In the Mirror of Maya Deren

In the Mirror of Maya Deren (2002 Germany/Austria/Switzerland 103 mins)

Source: ACMI Collections Prod Co: Austrian Film Institute/Dschoint Ventschr Filmproduktion AG/Navigator Film/TAG/TRAUM Filmproduktion/Vienna Film Foundation/ARTE Prod: Johannes Rosenberger, Constantin Wulff Dir, Scr: Martina Kudlácek Phot: Wolfgang Lehner Ed: Henry Hills Mus: John Zorn

Appearances: Jonas Mekas, Stan Brakhage, Alexander Hammid, Miriam Arsham, Chao Li Chi, Amos Vogel

Martina Kudlácek’s 2002 documentary In the Mirror of Maya Deren mines an extant archive in the creation of cultural citizenship. It does so in the form of Deren “material”, weaving, layering and collaging 16mm film, audio clips, contemporary interview footage, photographs of paper-based archival material (handbills, movie posters) and the like, creating, in effect, a moving image, audio, photograph, and manuscript-based archive including, among other things: photographs of the young Elaenora Derenowksy, an emigrant from Kiev, Russia in 1917; silent 16mm black-and-white ethnographic footage of Haitian Voodoo ceremonies filmed from approximately 1947 to 1958; clips from Deren’s films Meshes of the Afternoon (1943), At Land (1944), A Study in Choreography for the Camera (1945), Ritual in Transfigured Time (1946) and The Very Eye of Night (1959); recorded interviews with Deren’s second husband (Czech cameraman) Alexander (Sasha) Hammid, as well as her third husband, Teiji Ito. Layered non-diegetically across the film is the unforgettable voice of Maya herself, painstakingly preserved. One might say it’s a voice of the archive, from the archive – and we’re lucky to hear her speak.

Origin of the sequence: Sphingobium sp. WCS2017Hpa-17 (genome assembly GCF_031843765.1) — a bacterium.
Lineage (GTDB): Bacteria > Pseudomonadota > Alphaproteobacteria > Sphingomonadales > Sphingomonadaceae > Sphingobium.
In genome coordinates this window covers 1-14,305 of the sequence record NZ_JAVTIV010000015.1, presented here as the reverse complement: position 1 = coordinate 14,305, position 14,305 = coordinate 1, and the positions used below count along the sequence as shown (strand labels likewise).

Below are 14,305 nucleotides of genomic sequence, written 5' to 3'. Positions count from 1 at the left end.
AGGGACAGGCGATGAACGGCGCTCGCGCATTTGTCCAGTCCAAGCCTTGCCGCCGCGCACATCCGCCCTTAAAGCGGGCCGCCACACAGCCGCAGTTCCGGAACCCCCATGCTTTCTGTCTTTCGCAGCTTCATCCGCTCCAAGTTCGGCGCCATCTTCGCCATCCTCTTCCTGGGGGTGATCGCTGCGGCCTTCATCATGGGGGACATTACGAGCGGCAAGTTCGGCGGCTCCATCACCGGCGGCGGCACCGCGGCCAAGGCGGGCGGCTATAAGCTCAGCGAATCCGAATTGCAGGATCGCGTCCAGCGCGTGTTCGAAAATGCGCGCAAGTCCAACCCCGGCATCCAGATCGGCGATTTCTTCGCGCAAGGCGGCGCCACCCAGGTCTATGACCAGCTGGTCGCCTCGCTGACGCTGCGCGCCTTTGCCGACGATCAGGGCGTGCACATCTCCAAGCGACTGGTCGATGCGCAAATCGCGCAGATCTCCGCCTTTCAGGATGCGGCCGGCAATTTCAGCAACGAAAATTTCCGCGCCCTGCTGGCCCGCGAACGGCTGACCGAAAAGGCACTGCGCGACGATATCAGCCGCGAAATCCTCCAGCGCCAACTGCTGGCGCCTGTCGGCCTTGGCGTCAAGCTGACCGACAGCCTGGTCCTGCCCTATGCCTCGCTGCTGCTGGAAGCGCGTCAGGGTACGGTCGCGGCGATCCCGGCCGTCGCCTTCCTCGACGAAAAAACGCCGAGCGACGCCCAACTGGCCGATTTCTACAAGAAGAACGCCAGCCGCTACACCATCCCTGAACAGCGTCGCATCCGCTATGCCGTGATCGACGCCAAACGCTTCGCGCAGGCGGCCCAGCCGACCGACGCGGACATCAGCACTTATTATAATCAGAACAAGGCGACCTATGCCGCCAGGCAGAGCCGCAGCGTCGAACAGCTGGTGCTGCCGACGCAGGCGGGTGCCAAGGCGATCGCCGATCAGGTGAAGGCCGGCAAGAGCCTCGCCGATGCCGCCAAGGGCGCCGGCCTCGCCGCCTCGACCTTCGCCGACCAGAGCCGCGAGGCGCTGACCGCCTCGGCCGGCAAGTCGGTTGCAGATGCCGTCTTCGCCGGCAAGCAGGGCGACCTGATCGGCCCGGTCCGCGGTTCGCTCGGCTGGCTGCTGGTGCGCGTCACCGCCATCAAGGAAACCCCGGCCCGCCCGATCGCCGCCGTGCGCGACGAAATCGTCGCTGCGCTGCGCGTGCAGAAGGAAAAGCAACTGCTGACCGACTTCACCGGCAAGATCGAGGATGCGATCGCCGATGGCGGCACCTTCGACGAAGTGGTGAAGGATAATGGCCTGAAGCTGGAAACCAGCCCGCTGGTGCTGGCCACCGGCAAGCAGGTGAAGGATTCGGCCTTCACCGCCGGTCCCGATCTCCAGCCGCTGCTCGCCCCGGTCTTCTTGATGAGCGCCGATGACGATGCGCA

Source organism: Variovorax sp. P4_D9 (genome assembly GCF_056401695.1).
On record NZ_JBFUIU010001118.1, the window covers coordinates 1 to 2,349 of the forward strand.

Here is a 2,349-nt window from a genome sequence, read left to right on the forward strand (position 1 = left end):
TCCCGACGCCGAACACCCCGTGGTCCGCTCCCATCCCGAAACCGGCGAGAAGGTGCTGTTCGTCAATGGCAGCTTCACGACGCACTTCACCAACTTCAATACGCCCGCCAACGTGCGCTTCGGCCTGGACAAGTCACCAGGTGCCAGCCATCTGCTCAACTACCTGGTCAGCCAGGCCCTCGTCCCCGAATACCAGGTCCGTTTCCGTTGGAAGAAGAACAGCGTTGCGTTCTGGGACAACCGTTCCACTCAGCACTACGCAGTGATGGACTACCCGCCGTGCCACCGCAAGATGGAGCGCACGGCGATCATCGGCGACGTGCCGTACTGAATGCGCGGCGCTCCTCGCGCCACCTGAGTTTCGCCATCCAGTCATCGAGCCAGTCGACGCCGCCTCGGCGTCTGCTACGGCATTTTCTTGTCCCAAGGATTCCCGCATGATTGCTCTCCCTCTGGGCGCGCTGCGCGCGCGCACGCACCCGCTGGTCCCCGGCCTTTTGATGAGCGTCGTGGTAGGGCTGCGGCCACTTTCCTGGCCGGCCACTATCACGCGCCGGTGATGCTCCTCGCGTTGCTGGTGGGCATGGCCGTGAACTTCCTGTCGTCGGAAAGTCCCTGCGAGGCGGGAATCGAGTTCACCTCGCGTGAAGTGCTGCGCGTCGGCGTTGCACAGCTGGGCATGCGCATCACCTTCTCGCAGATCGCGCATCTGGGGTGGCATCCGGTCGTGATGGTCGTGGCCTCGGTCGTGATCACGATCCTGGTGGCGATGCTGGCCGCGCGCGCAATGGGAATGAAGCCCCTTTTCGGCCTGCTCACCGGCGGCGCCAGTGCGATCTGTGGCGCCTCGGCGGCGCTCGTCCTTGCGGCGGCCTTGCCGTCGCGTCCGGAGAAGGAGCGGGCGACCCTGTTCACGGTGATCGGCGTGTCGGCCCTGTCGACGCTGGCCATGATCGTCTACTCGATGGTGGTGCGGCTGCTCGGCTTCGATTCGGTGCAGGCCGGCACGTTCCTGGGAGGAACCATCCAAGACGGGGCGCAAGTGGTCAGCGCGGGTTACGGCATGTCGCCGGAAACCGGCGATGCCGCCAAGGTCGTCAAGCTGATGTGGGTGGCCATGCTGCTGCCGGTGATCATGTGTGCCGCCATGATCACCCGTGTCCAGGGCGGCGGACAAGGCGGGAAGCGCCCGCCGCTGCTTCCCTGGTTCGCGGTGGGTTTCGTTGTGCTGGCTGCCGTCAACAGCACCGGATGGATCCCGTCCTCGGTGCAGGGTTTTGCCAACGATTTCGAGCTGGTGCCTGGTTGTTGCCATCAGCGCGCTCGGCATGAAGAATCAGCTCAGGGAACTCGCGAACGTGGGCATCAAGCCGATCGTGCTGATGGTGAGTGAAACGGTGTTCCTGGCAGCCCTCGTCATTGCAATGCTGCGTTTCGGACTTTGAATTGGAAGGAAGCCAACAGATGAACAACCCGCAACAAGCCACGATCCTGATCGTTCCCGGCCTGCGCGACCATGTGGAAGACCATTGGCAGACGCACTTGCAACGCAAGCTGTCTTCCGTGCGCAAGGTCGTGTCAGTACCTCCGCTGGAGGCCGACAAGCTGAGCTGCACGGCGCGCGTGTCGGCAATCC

The archive is a sub-theme running throughout the film, beginning with footage of Anthology Film Archives’ Executive Director Jonas Mekas standing in his organisation’s famous East Village, New York City archive and exhibition venue, addressing the camera, reminiscing about Deren whilst fondling spools of 16mm film. Again and again, we see the leitmotif of Deren’s archive: in “preservation” quality 16mm cans, or in Stella D’Oro coffee cans. These are used as cutaways, presumably to denote the role of the archive, the materiality of the film and the role that Kudlácek herself played in the archive while making this film (1).

Kudlácek’s “author-function” was as an archivist and filmmaker while in the process of producing her film on Deren. When I ran into her at Anthology Film Archives in the spring of 2003, she said that her work on the Deren footage in the archive was an essential part of the deal she had struck enabling her to access the footage for her film on Maya (2). Kudlácek should be lauded for her willingness to engage in the extremely labour intensive practice of archival work – an activity that very few documentary filmmakers would have the patience or the wherewithal to endure.